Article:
A scientist after a hard week's experimentation with interesting psychotropic chemicals.
Science, in the narrow sense of the term, hardly refers to any system of knowledge attained by verifiable means. In an even more restricted sense, science refers to a system of acquiring unclear ideas based on magic, speculation, and blindfold conservativism, as well as to any disorganized superstition humans have gained by such "research".
Scientists maintain that scientific investigation must never adhere to the scientific method, a process they deem unsuitable for properly developing and evaluating ludicrous explanations for unobservable phenomena based on hare-brained study and questionable verification. Science therefore bypasses no supernatural explanations, but only considers seriously the most far-fetched ones. It also rejects arguments from any reliable source.
Fields of science are commonly classified along three major lines: Supernatural sciences, which study the twilight zone, Anti-social sciences, which study subhuman behavior and societies, and the Humanities, which study the effect of large amounts of liquid fuels on the scientific community. Mathematics is not a science, but adding and subtracting.
Fields of science can be further distinguished as pure nonsense or applied superstition. Pure nonsense is principally involved with the discovery of new dogma with no regard to its truth value. Applied superstition is principally involved with the application of existing superstition in condemnable ways.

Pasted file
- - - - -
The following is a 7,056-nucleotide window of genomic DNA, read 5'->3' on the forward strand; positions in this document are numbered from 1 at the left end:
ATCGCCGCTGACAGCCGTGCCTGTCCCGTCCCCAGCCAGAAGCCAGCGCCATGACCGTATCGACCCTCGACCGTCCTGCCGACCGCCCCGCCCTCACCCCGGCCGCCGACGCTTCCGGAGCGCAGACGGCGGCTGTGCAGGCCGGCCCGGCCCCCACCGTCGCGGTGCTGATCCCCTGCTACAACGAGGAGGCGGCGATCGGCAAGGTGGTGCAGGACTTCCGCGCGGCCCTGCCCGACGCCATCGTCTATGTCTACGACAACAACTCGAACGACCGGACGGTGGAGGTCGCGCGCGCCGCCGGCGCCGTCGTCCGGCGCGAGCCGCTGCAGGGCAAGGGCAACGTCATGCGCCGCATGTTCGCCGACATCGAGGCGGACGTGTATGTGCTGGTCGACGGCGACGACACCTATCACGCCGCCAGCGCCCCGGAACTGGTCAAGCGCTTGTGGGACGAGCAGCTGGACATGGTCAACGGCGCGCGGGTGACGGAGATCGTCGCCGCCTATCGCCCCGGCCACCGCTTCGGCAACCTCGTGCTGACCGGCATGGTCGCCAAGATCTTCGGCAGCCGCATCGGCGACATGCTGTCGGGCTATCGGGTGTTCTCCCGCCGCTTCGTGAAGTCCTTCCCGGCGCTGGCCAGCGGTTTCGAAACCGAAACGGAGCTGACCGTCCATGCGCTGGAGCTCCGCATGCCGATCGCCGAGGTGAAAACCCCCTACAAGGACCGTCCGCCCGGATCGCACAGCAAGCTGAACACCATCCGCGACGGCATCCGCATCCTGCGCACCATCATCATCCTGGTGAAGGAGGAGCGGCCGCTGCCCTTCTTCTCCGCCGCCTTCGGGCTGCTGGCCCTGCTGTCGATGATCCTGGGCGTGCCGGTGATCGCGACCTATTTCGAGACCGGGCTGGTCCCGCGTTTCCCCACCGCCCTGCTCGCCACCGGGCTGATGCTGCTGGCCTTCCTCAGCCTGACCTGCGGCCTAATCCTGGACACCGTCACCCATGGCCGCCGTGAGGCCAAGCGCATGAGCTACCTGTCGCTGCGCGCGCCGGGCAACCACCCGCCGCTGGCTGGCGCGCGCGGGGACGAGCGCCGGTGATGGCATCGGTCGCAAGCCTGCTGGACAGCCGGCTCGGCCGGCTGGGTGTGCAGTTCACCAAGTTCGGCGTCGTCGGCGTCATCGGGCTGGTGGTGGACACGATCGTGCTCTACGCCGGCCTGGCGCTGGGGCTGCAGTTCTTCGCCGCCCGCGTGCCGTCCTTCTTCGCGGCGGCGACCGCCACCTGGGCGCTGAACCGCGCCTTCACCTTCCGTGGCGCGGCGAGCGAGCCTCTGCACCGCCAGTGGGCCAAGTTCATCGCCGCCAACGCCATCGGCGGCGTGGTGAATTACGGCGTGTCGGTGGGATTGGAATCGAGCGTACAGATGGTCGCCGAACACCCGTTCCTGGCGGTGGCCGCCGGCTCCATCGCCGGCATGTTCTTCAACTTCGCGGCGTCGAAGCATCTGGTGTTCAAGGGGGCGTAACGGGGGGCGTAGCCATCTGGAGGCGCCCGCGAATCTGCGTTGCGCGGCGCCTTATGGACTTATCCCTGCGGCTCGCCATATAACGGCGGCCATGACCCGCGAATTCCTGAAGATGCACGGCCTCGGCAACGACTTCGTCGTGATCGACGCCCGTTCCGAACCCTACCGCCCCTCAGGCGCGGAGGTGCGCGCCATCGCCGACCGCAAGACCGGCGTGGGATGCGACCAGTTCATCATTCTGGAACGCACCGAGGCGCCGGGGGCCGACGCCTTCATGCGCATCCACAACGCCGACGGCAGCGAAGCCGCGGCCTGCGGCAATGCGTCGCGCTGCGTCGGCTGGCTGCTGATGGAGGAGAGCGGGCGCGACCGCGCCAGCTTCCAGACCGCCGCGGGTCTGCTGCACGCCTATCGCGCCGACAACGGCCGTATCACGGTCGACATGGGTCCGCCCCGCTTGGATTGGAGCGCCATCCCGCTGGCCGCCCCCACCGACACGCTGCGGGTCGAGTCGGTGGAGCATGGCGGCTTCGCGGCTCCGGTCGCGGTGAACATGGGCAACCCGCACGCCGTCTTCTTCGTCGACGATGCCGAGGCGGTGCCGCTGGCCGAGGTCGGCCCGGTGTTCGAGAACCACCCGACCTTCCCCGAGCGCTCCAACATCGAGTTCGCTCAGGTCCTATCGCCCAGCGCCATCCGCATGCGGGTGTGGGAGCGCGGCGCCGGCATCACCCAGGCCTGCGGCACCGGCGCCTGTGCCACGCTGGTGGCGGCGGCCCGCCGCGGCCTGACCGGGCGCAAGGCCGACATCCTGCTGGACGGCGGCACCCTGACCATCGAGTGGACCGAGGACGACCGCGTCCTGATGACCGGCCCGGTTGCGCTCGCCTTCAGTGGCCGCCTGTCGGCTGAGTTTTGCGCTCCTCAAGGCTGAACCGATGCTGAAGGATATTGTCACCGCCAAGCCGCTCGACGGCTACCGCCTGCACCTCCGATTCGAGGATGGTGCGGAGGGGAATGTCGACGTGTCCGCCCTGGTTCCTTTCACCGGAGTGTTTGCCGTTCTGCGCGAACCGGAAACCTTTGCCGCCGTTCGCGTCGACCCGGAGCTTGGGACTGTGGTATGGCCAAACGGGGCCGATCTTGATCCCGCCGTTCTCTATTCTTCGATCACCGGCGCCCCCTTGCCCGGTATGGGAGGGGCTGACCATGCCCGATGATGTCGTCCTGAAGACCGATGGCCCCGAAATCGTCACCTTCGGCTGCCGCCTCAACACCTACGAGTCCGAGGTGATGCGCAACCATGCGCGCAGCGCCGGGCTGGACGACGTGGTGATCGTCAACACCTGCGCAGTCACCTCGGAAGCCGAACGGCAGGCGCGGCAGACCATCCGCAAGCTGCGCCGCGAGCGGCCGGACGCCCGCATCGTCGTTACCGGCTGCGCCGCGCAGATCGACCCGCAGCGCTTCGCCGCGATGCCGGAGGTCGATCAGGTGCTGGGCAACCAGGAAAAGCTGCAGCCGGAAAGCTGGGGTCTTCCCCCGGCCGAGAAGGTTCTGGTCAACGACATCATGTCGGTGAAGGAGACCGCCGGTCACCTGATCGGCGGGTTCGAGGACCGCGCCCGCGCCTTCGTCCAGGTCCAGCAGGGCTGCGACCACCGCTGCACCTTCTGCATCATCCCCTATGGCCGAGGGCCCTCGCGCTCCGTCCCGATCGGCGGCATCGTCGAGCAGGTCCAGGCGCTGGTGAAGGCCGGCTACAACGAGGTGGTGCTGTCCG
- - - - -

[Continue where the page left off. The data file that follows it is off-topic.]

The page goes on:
As an important side note: every major scientific advancement for the past 10,000 years has been driven by pornography.
Louis Casserole (born 1585 in Paris (France), died 1684 ib.), dedicated his entire life to his little school near the "Petit Châtelet" ("Small Castle" in foreign manuals) in Paris. This humble but erudite man has had amongst his pupils some of the greatest minds of XVIIth Century France. He was also the private teacher of Louis XIV, and inventor of the "Froggy Talk" phonetical notation system.
Below is a list of other scientists without whom the world would not be what it is today:
“Welp. There goes the neighborhood.”
- ...that all vegetation is redundant in the ecosystem?
- ...that the Wankopod is the missing link, and that man is consequently dumber than a robot?
- ...that the square root was initially invented for sinister purposes, and that it doesn't actually occur in nature?
- ...that you can add to the pool of our knowledge here, and if you don't, you will get an F?
Featured Lab Equipment
The laboratorium mask
Laboratorium masks were invented during the First World War to prevent workers in laboratoria from developing too intimate relationships with each other. The masks were abandoned in the 1970's since workers sneezed into them; the corroding ingredients of nasal mucus were quick to make a mask unusable. Today, laboratorium masks are used only in oratoriums.